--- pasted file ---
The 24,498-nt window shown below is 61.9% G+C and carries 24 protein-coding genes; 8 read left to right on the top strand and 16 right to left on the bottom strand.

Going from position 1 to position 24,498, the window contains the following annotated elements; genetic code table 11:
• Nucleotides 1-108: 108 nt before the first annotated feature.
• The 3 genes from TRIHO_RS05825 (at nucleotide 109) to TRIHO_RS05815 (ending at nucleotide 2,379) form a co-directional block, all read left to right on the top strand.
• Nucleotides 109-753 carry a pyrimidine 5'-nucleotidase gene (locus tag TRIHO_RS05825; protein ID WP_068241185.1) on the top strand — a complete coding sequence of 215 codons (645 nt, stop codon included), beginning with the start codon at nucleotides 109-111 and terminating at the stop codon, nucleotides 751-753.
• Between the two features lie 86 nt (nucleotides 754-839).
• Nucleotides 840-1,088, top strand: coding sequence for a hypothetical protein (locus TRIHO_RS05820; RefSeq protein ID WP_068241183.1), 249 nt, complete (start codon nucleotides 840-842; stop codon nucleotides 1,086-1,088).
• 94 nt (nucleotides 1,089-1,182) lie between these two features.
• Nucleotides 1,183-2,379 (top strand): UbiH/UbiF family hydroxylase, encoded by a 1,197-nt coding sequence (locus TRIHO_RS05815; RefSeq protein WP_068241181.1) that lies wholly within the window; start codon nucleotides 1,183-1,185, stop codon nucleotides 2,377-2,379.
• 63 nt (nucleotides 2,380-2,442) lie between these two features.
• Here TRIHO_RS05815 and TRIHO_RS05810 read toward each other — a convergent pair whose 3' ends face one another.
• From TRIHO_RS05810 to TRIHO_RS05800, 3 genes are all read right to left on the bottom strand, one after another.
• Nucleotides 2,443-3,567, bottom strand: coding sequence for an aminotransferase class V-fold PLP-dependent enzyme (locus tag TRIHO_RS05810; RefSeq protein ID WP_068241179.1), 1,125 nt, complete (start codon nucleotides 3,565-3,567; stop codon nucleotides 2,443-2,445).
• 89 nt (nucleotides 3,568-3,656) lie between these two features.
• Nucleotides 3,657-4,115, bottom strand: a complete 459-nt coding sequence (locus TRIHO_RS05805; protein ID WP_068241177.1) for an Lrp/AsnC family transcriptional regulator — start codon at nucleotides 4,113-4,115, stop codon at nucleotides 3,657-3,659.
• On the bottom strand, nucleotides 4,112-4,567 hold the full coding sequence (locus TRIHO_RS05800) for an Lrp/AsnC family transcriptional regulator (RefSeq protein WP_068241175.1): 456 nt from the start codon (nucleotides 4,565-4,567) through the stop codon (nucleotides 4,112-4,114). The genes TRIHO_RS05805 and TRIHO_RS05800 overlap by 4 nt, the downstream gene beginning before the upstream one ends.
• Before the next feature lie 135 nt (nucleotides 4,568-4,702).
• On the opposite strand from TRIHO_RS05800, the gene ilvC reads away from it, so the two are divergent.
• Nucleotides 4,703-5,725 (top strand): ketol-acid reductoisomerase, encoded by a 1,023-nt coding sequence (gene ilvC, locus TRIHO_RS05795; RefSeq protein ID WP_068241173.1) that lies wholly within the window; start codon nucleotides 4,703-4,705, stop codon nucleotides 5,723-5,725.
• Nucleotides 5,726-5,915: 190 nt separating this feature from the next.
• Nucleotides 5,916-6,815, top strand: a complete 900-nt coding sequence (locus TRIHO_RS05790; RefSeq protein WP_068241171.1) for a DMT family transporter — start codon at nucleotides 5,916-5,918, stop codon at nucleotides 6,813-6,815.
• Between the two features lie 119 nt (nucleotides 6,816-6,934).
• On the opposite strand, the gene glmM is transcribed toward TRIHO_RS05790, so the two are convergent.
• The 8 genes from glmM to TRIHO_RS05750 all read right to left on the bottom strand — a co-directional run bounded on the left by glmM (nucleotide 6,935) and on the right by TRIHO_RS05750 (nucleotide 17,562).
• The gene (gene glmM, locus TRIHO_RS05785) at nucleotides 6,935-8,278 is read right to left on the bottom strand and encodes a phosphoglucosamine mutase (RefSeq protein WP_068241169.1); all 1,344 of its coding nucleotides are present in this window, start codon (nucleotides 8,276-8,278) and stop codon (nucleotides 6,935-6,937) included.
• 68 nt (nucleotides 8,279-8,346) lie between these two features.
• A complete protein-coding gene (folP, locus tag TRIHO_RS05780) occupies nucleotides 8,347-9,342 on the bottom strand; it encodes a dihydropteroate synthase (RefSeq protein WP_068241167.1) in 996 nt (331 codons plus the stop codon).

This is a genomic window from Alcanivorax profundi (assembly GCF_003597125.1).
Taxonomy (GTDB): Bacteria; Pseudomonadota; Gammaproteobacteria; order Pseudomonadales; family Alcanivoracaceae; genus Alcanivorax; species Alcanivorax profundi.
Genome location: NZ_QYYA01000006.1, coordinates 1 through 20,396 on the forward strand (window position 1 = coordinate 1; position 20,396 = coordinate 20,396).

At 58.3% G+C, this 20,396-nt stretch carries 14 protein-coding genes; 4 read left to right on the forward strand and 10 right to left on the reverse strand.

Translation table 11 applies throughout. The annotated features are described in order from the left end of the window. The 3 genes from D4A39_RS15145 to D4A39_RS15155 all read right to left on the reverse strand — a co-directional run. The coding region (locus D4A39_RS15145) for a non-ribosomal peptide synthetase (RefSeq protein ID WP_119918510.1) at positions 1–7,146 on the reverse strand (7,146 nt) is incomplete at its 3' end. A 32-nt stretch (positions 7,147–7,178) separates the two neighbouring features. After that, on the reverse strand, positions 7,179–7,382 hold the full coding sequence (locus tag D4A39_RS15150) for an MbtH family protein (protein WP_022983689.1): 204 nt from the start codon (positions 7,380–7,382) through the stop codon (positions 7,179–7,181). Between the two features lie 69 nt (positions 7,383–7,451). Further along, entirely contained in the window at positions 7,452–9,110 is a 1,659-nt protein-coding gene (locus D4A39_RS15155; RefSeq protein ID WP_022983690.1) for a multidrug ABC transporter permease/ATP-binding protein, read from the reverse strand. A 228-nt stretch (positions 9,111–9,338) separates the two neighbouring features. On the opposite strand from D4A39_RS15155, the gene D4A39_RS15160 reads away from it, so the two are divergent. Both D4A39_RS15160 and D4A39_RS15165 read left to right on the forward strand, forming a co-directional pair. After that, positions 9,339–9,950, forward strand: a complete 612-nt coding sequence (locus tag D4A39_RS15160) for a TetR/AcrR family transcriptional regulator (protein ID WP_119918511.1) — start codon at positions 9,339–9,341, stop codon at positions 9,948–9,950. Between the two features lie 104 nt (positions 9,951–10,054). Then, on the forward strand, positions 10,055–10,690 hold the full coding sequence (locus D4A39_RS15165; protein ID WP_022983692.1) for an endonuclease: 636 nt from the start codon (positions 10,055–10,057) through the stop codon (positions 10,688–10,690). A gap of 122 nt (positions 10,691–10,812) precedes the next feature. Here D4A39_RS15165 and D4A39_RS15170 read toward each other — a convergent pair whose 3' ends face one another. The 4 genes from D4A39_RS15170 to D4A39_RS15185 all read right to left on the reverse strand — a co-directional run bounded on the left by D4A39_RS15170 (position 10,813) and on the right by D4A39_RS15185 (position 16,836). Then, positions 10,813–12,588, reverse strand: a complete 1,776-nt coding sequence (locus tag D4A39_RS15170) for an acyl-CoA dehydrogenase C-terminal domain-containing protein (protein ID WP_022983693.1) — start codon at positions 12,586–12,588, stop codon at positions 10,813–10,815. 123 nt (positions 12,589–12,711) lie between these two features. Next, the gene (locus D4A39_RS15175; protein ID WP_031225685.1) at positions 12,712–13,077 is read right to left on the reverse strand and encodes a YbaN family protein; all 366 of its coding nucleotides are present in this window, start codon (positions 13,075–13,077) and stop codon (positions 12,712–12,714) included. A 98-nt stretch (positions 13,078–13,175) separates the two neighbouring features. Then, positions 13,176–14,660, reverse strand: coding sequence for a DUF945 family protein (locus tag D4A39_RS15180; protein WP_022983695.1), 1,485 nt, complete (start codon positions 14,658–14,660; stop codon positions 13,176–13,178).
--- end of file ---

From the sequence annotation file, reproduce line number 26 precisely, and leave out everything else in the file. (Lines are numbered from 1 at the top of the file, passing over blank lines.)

• 68 nt (nucleotides 8,279-8,346) lie between these two features.